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Most competitive 2023 All-Star Game ballot races

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Read our story on the balloting format, which includes two phases of fan voting to determine the All-Star starters.

It’s always a little stressful to fill out an All-Star Ballot. Is it stressful for you to fill one out? There are all sorts of different ways to go about it: Purely by statistical merit. By emotion. By geographic loyalty. By the number of vowels in their last name. However you want! It’s your ballot!

But if you’re putting your best foot forward and giving it your honest-to-goodness top shot at getting the right pick at every spot, some positions are easier than others. Voting for Ronald Acuña Jr.? Not difficult. Trying to figure out the right choice for the following five positions? Quite difficult.

Here’s a rundown of the five toughest spots at which to make an All-Star Ballot pick. There are no right answers here. But if it makes you feel better, there are no wrong ones, either.

All stats are through Wednesday’s games.

Ordinarily, you could just plug in the previous year’s MVP here and call it a day. You could still do that, if you wanted to: Paul Goldschmidt is off to his typically solid start. But he’s not exactly lapping the field like he did last year, and besides, his team has struggled mightily all season.

Besides, there are other options matching or surpassing Goldschmidt at this point. Pete Alonso already has an MLB-best 22 homers and seems to be setting a different Mets homer record every other night. Matt Olson has slowed a little after a torrid start but is still a linchpin for the first-place Braves. And the man Olson replaced in Atlanta, Freddie Freeman, is having a second consecutive fantastic season for the Dodgers, something he’s somehow doing quietly, again. (He also has the highest OPS of any NL first baseman on the ballot.) And then there are under-the-radar picks, such as the Giants’ LaMonte Wade Jr., who are also performing well. This position remains forever stacked.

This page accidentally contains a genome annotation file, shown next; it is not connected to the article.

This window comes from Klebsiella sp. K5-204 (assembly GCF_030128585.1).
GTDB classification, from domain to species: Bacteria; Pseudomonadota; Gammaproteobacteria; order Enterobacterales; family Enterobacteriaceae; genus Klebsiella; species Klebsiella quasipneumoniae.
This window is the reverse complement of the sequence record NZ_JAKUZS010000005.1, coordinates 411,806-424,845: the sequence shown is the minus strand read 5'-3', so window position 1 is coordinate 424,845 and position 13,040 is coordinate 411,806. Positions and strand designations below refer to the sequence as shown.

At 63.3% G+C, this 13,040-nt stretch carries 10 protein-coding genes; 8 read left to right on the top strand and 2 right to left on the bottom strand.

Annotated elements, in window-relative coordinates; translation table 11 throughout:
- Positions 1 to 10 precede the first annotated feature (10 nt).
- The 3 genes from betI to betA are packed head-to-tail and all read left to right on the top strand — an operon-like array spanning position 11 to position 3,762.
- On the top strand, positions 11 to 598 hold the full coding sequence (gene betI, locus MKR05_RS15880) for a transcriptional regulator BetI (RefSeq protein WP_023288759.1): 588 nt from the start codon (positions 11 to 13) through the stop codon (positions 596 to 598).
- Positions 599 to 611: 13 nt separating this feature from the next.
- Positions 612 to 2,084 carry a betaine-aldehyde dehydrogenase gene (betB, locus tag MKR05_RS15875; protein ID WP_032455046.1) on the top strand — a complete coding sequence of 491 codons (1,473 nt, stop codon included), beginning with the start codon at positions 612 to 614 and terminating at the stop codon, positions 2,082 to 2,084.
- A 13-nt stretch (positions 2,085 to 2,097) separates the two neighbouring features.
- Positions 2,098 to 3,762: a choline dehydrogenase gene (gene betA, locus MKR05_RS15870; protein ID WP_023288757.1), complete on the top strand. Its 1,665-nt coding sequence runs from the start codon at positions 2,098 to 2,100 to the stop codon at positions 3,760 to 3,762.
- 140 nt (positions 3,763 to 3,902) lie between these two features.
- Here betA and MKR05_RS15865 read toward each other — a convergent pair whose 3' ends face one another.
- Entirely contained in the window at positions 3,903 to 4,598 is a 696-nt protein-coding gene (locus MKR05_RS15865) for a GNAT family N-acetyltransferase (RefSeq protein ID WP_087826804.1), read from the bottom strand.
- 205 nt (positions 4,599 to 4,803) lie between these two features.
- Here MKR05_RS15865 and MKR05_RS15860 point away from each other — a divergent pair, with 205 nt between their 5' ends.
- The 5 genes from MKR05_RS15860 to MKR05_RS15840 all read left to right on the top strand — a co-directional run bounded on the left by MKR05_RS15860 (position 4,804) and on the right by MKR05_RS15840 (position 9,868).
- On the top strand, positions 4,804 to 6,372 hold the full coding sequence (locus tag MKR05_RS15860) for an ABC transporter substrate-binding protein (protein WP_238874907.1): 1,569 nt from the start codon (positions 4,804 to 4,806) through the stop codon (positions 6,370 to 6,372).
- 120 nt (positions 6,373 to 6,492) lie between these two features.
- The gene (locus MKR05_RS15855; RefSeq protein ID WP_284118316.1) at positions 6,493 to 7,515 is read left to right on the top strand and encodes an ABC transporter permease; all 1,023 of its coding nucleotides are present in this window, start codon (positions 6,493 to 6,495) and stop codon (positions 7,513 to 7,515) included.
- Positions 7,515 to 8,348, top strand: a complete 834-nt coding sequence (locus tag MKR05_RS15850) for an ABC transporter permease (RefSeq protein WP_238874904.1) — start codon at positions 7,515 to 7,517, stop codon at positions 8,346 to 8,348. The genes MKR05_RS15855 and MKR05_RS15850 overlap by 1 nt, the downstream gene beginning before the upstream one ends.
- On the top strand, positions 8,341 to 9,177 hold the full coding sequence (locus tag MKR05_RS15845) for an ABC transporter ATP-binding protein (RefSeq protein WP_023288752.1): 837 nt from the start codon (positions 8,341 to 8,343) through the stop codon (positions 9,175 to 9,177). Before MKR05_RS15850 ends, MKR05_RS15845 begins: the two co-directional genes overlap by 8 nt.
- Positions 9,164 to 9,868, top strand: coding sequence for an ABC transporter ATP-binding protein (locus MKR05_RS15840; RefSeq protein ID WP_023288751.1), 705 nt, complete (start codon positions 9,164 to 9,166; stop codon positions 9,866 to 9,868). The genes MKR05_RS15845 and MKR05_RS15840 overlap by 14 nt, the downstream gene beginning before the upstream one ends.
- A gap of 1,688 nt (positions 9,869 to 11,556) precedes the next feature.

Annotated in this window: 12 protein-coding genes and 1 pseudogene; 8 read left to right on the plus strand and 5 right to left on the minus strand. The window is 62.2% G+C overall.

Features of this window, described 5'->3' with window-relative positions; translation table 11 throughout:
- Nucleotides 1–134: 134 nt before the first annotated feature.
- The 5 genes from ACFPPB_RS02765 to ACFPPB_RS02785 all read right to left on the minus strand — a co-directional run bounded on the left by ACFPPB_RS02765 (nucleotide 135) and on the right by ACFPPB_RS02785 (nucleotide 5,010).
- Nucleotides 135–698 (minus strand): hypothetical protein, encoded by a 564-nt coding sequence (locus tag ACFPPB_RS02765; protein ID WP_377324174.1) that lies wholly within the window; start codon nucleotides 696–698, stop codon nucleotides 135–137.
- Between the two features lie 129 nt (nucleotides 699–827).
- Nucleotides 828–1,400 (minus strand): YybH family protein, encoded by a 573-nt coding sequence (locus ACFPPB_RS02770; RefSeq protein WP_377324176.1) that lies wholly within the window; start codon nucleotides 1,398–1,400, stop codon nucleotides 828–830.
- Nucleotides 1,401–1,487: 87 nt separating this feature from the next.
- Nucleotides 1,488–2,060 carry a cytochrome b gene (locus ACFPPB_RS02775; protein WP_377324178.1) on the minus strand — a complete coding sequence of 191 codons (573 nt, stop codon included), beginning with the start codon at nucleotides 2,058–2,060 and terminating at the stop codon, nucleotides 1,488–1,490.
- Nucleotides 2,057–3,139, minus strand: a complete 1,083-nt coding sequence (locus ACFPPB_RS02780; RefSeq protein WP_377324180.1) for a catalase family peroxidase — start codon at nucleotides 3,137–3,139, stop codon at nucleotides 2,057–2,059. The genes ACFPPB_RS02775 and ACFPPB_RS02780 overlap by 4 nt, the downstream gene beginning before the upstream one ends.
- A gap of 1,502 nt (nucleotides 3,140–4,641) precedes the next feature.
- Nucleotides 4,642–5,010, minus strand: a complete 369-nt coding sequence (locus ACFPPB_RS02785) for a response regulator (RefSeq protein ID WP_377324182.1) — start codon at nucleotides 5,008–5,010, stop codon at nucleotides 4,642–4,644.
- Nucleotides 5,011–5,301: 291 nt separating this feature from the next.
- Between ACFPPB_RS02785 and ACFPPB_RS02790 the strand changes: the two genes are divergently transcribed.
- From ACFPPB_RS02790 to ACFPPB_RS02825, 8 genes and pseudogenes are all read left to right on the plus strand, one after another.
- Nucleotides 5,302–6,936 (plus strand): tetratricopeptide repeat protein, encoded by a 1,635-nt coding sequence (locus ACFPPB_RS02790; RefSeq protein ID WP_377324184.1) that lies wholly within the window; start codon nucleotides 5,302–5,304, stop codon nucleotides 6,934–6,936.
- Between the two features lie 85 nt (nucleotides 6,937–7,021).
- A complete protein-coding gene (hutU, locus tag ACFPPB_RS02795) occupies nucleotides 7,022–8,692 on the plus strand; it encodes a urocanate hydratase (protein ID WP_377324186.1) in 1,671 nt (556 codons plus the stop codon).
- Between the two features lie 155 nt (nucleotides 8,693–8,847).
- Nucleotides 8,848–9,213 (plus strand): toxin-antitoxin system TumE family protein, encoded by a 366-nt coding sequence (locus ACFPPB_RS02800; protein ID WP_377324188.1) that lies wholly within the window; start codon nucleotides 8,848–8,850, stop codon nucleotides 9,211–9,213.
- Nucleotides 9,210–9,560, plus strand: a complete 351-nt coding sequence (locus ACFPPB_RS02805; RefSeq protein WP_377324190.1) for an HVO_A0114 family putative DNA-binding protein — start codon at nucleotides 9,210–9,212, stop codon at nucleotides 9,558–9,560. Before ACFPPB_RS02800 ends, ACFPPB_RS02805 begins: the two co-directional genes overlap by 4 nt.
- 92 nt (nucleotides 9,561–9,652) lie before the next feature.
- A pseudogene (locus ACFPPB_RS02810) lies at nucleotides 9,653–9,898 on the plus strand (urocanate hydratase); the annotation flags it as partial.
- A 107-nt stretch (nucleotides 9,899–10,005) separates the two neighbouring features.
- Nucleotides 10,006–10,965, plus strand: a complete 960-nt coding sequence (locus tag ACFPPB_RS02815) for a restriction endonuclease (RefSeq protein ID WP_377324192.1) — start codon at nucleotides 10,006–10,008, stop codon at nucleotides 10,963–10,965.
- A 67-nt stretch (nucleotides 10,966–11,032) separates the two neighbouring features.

You always end up fretting about how you’re going to fill out this spot on your ballot. After all, the second- and third-place finishers in the NL MVP race last year, Manny Machado (Padres) and Nolan Arenado (Cardinals), play this position. You imagine those guys battling each other out for this spot for years to come. The problem is that neither one of them is playing particularly well in 2023. Arenado’s production has wildly fluctuated — and by his own admission, he’s pressing and making mistakes he rarely makes — and Machado is off to by far the worst start of his career.

The Braves’ Austin Riley could be your fill-in here, but he’s not quite at the level of production he was last year. Max Muncy? He’s back hitting homers again for the Dodgers, but his average is hovering just above .200. So could the answer here be … J.D. Davis? The Giant is leading everyone at this spot in OPS, if you can believe that. Someone’s going to get hot soon out of this group, right?

It’s beginning to feel a little like the early 2000s in here, as the American League is filled to the brim with shortstops. You’ve got MVP candidate Wander Franco, who is leading his Rays to the best record in baseball. You’ve got Bo Bichette, who might actually be the best player on the Blue Jays right now. You’ve got reigning World Series MVP Jeremy Peña with the Astros. And oh yes, there’s the Rangers’ Corey Seager, who is back from injury and smashing the ball for a first-place team.

Even with Carlos Correa, Field of Dreams Game star Tim Anderson and potential future stars Bobby Witt Jr. and Anthony Volpe going through some struggles, this is a loaded position. This ballot isn’t just busting at the seams now; considering the youth of these players, it’s going to be like this for years to come.

And then we have the other league’s shortstops. Willy Adames, still looking for his first All-Star nod? He’s hitting .205. Free agent big-ticket item Xander Bogaerts? After a hot start, he’s putting up the lowest OPS of his career. Three-time All-Star Brandon Crawford? He’s hitting .190. Four-time All-Star Francisco Lindor? .213. Trea Turner was supposed to be the guy at this spot, but he’s off to the worst start of his career, too. Fellow free agent signee Dansby Swanson could be the pick, but the best numbers belong to … Reds rookie Matt McLain? McLain, Arizona’s Geraldo Perdomo and Atlanta’s Orlando Arcia rank 1-2-3 in OPS among this group.

For years, this was a forever debate at this position: Buster Posey or Yadier Molina? That argument may be relegated to Cooperstown moving forward. But the NL catchers are doing their part to fill the void left by those retirements. The Phillies’ J.T. Realmuto has set the standard at the position the last few years, though he’s been mostly average at the plate this year.

That puts him far behind the hottest debate: the Braves’ Sean Murphy or the Dodgers’ Will Smith? They’re both MVP candidates — or they would be if it weren’t for Ronald Acuña Jr. — and they’re both as solid a vote as you could possibly make. But which one? I leave that choice up to you. It might be the toughest one on this board.

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